NORTH WILDWOOD - For some politicos, it may be all about poll numbers right now.
But up and down the New Jersey coastline, where the local economy depends on the popularity of a beach town with summer visitors, officials say the only numbers that matter this time of the year involve cubic yards - as in the amount of sand on their beachfronts.
Tourism in New Jersey is a $42-billion-a-year enterprise that employs more than 300,000 people and accounts for more than 6 percent of all jobs, according to the Department of Labor. In Cape May County alone, visitor spending topped out at $5.79 billion in 2014, the latest year for which statistics are available.
"The beach is our lifeblood . . . and the sand is key to that," said North Wildwood Mayor Patrick Rosenello, who is among mayors, administrators, public works officials, and others keeping a close eye on how much work is needed to ready the strands for summer.
Rosenello in January found himself swept up in a political firestorm with Gov. Christie - who called the mayor "crazy" for saying Winter Storm Jonas was as bad as Hurricane Sandy - even as he was dealing with the ferocious storm's aftermath.
The snowstorm, which struck Jan. 22 to 24, decimated parts of North Wildwood's beachfront and deluged sections of the town with three feet of tidal floodwater over a 24-hour period.
Other parts of the Shore, particularly towns along the southern sections of Cape May County, sustained similar damage and experienced record tides - higher than any recorded there during Sandy - that resulted in historic flooding in places such as Cape May City and Stone Harbor.
Local officials called for an immediate disaster declaration. Christie announced three weeks later that 17 New Jersey counties had sustained an estimated $82.6 million in damage and that the state was seeking a major disaster declaration from the federal government in order to access grants and loans to help residents, businesses, and local and county governments with the cleanup.
So far, affected towns have received no money, but officials say they are wasting no time as the 12-week countdown to Memorial Day weekend begins.
"You have to be ready for summer; you really have no choice," said Long Beach Township Mayor Joseph Mancini, whose municipality covers parts of Long Beach Island.
Though the southern Ocean County barrier island was spared much of the winter storm's wrath, there was damage to some beaches and dunes in Beach Haven and in the Holgate section of the township, a mostly natural area at the southern tip of the island.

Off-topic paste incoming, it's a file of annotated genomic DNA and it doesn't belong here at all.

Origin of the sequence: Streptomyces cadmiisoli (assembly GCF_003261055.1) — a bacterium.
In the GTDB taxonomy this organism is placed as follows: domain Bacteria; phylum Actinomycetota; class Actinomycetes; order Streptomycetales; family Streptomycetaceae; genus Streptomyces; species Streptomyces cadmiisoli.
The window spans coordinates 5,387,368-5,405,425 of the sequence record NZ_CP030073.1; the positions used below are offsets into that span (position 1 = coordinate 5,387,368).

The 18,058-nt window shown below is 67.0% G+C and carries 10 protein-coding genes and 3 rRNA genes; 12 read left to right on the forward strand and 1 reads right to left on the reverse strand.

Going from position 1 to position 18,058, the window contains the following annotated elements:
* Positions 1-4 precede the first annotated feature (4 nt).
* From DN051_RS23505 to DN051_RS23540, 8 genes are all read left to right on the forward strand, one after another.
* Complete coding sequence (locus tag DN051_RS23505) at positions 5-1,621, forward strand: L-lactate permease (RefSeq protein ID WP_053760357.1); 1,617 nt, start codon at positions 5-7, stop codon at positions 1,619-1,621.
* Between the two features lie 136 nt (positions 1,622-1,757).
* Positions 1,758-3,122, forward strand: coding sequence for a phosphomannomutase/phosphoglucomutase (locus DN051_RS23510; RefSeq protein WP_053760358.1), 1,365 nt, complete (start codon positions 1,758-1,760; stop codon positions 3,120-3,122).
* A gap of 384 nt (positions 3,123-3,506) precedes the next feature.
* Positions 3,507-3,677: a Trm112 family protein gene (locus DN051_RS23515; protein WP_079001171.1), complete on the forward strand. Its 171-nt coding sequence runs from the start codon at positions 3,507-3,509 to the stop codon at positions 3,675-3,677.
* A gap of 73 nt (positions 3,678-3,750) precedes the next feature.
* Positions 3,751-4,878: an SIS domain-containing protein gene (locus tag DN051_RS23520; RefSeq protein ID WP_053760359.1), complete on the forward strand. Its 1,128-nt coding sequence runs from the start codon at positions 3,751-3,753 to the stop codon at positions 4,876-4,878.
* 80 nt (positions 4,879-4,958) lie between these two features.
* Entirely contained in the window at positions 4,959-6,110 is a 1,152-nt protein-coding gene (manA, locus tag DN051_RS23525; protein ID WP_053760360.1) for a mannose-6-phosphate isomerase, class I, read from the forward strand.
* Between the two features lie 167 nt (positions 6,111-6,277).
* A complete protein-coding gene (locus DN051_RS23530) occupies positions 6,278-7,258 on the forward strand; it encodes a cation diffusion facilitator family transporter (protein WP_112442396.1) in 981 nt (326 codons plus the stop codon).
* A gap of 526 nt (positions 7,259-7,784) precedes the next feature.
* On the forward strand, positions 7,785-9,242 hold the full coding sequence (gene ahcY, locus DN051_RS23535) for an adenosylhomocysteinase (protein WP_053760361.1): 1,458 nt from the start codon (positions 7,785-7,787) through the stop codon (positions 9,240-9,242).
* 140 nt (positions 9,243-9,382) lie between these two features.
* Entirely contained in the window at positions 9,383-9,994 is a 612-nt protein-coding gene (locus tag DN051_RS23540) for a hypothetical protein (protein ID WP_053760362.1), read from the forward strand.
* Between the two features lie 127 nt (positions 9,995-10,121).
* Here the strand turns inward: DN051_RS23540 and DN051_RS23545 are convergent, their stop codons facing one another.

Mancini said dredges are expected to return to Long Beach Township in three weeks to begin pumping sand onto the beaches in the North Beach Haven section. The dredges will then move onto replenish Holgate.
After those portions of the beachfront are fattened, the sand-dredging operation will move up the island to North Beach. The replenishment work will proceed in three-block sections and should be completed by June.
"At that point, we will be in pretty good shape," Mancini said. "Jonas really scoured our beaches, and we know we are getting some state funding to pay for the repairs, so we are moving ahead because we really have no time to waste to get them back in order before summer."'
North Wildwood's Rosenello agrees.
"We are still waiting to see what the federal government determines we are eligible for. But in the meantime, we really need to keep moving, because summer will be here before we know it," he said.
The town is working with the U.S. Army Corps of Engineers on the plans for the replenishment, Rosenello said, and then the project will be put out for bid. The town could work to place as much as 500,000 cubic yards of sand on North Wildwood's north end beaches.
The project could begin as early as April because the sand will be removed from built-up spots in Wildwood and trucked to North Wildwood. Much of the project would be finished by Memorial Day, although some work could extend into June, Rosenello said.
In some towns, moving sand around in time for the summer season will be more of a housekeeping chore than a major post-storm project.
Crews in Avalon will be "back passing" sand that moved from north end to south end beaches during the storm, said Scott Wahl, Avalon's borough administrator.
"We fared pretty well from Jonas. . . . We will be in fine shape for this season," Wahl said.
Scientists, meanwhile, are keeping an eye on how the beaches naturally rebuild - a phenomenon that occurs each spring as sand that is pulled off the beaches over the winter form offshore sandbars and then is pulled back onto the shoreline by a strong onshore flow, according to Jon Miller, a coastal engineer and research associate professor at Stevens Institute of Technology in Hoboken.
The winter storm and another one in October set the Jersey Shore up for a winter that was "actually rougher than normal and left the beaches perhaps more vulnerable in certain spots than after Sandy," Miller said.
"These storms kind of remind us that it doesn't take a hurricane like Sandy to cause major damage along the coast and to create even more damage for some communities than they saw during Sandy and ultimately leave them very vulnerable," he said.
The result for some areas - particularly in Cape May County - will likely be rougher-than-usual rip currents created by newly formed offshore sandbars and narrower beaches throughout the summer.